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Holiday Stressors

Six Holiday Habits That Cause Heart Attacks  

Some traditions make for merriment and fun – but these six can literally stop your heart. 

BY DR. DARRIA GILLESPIE, MD 

“Christmas Coronary.” It sounds festive, doesn’t it? Like something you’d hear in a holiday movie. Unfortunately … no. The term was coined by doctors who noticed a disturbing patternHeart attacks and heart-related problems peaking every year over the winter holiday season — specifically on Christmas, the day after Christmas and on New Year’s Day.  Of course, health emergencies at this time of year seem to stick out more in our minds — the dad who had a heart attack just after the family dinner or the grandfather who experienced severe chest pain after shoveling snow. But it’s more than just anecdotal. Studies show that the number of heart attacks increases by over 30% in the winter. This number holds true for all ages (young people can manifest as having dangerous heart rhythms) and genders.
 

What’s behind this increase? These six stressors specifically surrounding the holidays put us at greater risk: 

  1. Cold temperatures. Cold weather causes your blood vessels to constrict in your arms and legs, making your heart work harder. It can also cause the blood vessels to your heart to spasm, temporarily depriving the heart of oxygen.
  2. Overexertion. Even those who are sedentary during the rest of the year may increase their physical activity over the holidays — shoveling snow, trudging through snowdrifts or going sledding with the kids. Suddenly becoming active in the cold weather causes a spike in demand on your heart. In addition, the mere act of lifting a heavy snow shovel increases your blood pressure, which makes someone with heart disease even more at risk of having a heart attack. 
  3. Nonstop food feasts.A study from Switzerland showed that in the winter, people had higher blood pressure and cholesterol — the very factors that drive a heart attack.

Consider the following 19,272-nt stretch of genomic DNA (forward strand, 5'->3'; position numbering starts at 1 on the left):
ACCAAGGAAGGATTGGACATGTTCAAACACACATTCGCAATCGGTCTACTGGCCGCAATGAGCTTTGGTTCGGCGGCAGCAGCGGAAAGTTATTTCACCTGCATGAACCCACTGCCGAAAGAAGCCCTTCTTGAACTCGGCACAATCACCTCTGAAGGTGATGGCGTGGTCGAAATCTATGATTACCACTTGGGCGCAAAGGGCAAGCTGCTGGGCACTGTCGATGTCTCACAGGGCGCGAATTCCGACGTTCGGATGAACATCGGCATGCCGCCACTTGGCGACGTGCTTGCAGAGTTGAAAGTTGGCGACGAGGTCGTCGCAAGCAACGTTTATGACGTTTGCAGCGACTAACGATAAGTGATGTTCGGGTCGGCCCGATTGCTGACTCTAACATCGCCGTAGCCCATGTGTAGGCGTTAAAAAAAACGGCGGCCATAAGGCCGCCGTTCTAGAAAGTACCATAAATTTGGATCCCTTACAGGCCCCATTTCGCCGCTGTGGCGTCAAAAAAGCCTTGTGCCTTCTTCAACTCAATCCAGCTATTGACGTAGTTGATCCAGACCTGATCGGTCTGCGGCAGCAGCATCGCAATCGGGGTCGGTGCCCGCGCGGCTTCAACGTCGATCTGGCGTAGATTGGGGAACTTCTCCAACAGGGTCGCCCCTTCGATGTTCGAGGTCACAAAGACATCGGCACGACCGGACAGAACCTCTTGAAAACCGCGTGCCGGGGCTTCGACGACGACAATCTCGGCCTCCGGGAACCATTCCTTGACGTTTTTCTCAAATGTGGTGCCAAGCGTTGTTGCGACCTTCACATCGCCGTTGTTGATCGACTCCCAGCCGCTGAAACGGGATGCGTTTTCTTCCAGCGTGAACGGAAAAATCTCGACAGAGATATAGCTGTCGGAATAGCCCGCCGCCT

• What to do: I know—the parties, family gatherings and treats are half the fun! And we all need a little fun. You can still enjoy the festivities, albeit with some caveats. Give yourself some boundaries—for example, you’ll only eat two pieces of mom’s special fudge or one piece of apple pie. Or maybe you’ll allow yourself to indulge at one party, but not the other. I try to keep my nutrition in check on weekdays and then allow myself to cheat a little on the weekend. That works for me, but everyone is different so try some strategies to see what works for you. 
  1. Alcohol. Holiday spirits can lead to “Holiday Heart Syndrome” if you’re not careful. I remember last holiday season taking care of a 34-year-old guy who had come home for the holidays, gone out with his friends and noticed that his heart was suddenly racing. His heart rate was 180 when EMS brought him in. It took hydration and medications to stabilize his heart rate.
  2. Ignoring symptoms. It’s a common excuse: “All the family is here right now” or “I don’t want to spend Christmas Eve in the ER” or “I have 30 guests coming this evening.” Health problems never come at convenient times, and the holidays make those surprises seem even more inconvenient.
  3. Catching a bug.‘Tisthe season for gifts, family — and the flu. A disease like the flu can put excess pressure on your heart — especially if you already have heart problems — increasing the risk of a heart attack. 

With a little extra caution, you can enjoy the holidays while staying your healthiest.  

 

May you keep the holiday spirit in your heart year ‘round, avoid “Holiday Heart Syndrome” and always and forever remain young at heart.